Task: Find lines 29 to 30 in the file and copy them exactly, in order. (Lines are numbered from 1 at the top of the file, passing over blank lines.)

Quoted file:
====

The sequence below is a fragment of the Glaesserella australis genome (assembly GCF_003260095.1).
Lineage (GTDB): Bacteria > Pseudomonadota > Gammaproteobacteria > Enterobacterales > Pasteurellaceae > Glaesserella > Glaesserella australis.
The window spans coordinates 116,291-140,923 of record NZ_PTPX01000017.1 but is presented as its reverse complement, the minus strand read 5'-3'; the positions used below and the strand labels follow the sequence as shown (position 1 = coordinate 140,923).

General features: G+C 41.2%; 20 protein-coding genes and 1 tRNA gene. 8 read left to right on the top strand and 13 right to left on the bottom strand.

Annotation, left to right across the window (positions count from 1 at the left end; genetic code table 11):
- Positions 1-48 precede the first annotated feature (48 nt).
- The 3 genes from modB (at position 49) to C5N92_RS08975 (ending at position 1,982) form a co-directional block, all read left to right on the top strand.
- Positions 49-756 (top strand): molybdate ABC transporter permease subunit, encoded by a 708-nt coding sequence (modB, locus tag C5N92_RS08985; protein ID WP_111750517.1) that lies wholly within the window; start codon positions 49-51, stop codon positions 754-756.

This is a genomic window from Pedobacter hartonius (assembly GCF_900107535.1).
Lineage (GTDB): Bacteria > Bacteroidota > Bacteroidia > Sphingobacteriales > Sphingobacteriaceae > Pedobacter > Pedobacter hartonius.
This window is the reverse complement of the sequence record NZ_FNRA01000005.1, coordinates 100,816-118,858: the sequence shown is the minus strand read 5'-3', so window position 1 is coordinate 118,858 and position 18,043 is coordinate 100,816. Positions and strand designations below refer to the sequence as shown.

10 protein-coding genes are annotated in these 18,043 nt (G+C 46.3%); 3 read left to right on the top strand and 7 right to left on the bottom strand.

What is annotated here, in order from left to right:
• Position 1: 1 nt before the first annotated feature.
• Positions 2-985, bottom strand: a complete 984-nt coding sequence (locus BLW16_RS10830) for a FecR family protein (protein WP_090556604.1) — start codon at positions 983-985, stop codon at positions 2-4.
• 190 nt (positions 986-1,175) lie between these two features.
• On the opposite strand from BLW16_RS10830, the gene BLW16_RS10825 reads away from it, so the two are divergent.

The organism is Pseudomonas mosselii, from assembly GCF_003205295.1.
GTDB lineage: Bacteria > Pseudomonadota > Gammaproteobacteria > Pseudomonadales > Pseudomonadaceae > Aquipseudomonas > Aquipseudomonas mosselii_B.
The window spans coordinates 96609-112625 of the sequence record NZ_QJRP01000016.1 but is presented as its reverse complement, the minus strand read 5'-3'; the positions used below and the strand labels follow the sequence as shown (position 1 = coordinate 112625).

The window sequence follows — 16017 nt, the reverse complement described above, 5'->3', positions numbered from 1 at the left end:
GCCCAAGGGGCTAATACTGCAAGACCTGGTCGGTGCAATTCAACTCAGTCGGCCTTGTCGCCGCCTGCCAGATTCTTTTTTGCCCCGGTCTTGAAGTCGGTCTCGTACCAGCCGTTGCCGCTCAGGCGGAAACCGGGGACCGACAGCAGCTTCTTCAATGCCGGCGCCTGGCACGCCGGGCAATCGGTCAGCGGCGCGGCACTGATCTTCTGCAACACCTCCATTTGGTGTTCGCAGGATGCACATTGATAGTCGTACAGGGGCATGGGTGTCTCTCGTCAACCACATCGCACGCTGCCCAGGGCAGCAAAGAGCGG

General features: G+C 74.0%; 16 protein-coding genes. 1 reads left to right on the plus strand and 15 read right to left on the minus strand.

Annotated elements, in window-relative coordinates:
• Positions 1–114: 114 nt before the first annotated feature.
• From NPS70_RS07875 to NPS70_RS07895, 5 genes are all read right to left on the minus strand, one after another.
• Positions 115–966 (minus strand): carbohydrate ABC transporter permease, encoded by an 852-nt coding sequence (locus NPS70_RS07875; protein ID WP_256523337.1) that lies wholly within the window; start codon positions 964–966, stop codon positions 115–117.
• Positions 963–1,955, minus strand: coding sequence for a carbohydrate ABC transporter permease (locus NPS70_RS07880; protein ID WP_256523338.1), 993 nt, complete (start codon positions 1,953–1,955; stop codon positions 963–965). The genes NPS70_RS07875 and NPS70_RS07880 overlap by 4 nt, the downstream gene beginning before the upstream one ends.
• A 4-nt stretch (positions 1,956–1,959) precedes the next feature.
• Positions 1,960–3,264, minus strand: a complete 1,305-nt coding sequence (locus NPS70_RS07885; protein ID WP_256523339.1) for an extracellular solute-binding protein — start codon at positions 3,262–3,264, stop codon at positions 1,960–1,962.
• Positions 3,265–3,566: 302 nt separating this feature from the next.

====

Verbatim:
• A 4-nt stretch (positions 1,956–1,959) precedes the next feature.
• Positions 1,960–3,264, minus strand: a complete 1,305-nt coding sequence (locus NPS70_RS07885; protein ID WP_256523339.1) for an extracellular solute-binding protein — start codon at positions 3,262–3,264, stop codon at positions 1,960–1,962.